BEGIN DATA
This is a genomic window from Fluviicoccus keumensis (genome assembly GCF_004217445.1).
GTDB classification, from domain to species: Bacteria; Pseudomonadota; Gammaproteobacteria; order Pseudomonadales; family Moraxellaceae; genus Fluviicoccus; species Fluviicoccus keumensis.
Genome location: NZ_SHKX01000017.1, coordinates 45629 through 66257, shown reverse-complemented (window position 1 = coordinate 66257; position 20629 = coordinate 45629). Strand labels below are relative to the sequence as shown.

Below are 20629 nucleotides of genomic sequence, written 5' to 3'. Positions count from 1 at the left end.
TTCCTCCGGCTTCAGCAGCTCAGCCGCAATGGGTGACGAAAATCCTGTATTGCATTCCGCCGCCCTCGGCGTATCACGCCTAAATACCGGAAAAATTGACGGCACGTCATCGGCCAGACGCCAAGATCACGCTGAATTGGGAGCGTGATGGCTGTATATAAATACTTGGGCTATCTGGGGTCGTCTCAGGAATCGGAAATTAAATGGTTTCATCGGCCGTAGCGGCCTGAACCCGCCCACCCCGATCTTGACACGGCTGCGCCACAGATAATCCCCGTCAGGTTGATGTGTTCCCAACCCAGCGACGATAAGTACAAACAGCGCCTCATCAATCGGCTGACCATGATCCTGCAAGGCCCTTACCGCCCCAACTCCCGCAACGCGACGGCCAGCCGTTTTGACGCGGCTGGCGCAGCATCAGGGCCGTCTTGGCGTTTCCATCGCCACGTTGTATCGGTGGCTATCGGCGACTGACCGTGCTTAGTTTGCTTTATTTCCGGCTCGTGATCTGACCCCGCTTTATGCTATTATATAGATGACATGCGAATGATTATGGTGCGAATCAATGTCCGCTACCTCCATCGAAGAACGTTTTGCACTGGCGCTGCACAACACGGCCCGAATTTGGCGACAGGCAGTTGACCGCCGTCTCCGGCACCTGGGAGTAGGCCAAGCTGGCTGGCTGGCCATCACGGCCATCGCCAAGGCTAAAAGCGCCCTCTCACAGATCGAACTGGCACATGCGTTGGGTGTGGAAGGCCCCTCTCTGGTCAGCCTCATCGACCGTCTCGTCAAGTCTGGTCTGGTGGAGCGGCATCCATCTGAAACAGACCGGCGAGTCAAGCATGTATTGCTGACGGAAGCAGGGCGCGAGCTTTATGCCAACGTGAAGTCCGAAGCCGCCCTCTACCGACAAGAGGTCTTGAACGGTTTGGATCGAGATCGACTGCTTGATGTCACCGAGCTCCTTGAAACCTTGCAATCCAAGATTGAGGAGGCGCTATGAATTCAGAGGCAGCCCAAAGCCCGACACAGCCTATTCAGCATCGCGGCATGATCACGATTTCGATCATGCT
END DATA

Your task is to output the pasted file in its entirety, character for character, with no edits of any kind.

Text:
This is a genomic window from Fluviicoccus keumensis (genome assembly GCF_004217445.1).
GTDB classification, from domain to species: Bacteria; Pseudomonadota; Gammaproteobacteria; order Pseudomonadales; family Moraxellaceae; genus Fluviicoccus; species Fluviicoccus keumensis.
Genome location: NZ_SHKX01000017.1, coordinates 45629 through 66257, shown reverse-complemented (window position 1 = coordinate 66257; position 20629 = coordinate 45629). Strand labels below are relative to the sequence as shown.

Below are 20629 nucleotides of genomic sequence, written 5' to 3'. Positions count from 1 at the left end.
TTCCTCCGGCTTCAGCAGCTCAGCCGCAATGGGTGACGAAAATCCTGTATTGCATTCCGCCGCCCTCGGCGTATCACGCCTAAATACCGGAAAAATTGACGGCACGTCATCGGCCAGACGCCAAGATCACGCTGAATTGGGAGCGTGATGGCTGTATATAAATACTTGGGCTATCTGGGGTCGTCTCAGGAATCGGAAATTAAATGGTTTCATCGGCCGTAGCGGCCTGAACCCGCCCACCCCGATCTTGACACGGCTGCGCCACAGATAATCCCCGTCAGGTTGATGTGTTCCCAACCCAGCGACGATAAGTACAAACAGCGCCTCATCAATCGGCTGACCATGATCCTGCAAGGCCCTTACCGCCCCAACTCCCGCAACGCGACGGCCAGCCGTTTTGACGCGGCTGGCGCAGCATCAGGGCCGTCTTGGCGTTTCCATCGCCACGTTGTATCGGTGGCTATCGGCGACTGACCGTGCTTAGTTTGCTTTATTTCCGGCTCGTGATCTGACCCCGCTTTATGCTATTATATAGATGACATGCGAATGATTATGGTGCGAATCAATGTCCGCTACCTCCATCGAAGAACGTTTTGCACTGGCGCTGCACAACACGGCCCGAATTTGGCGACAGGCAGTTGACCGCCGTCTCCGGCACCTGGGAGTAGGCCAAGCTGGCTGGCTGGCCATCACGGCCATCGCCAAGGCTAAAAGCGCCCTCTCACAGATCGAACTGGCACATGCGTTGGGTGTGGAAGGCCCCTCTCTGGTCAGCCTCATCGACCGTCTCGTCAAGTCTGGTCTGGTGGAGCGGCATCCATCTGAAACAGACCGGCGAGTCAAGCATGTATTGCTGACGGAAGCAGGGCGCGAGCTTTATGCCAACGTGAAGTCCGAAGCCGCCCTCTACCGACAAGAGGTCTTGAACGGTTTGGATCGAGATCGACTGCTTGATGTCACCGAGCTCCTTGAAACCTTGCAATCCAAGATTGAGGAGGCGCTATGAATTCAGAGGCAGCCCAAAGCCCGACACAGCCTATTCAGCATCGCGGCATGATCACGATTTCGATCATGCT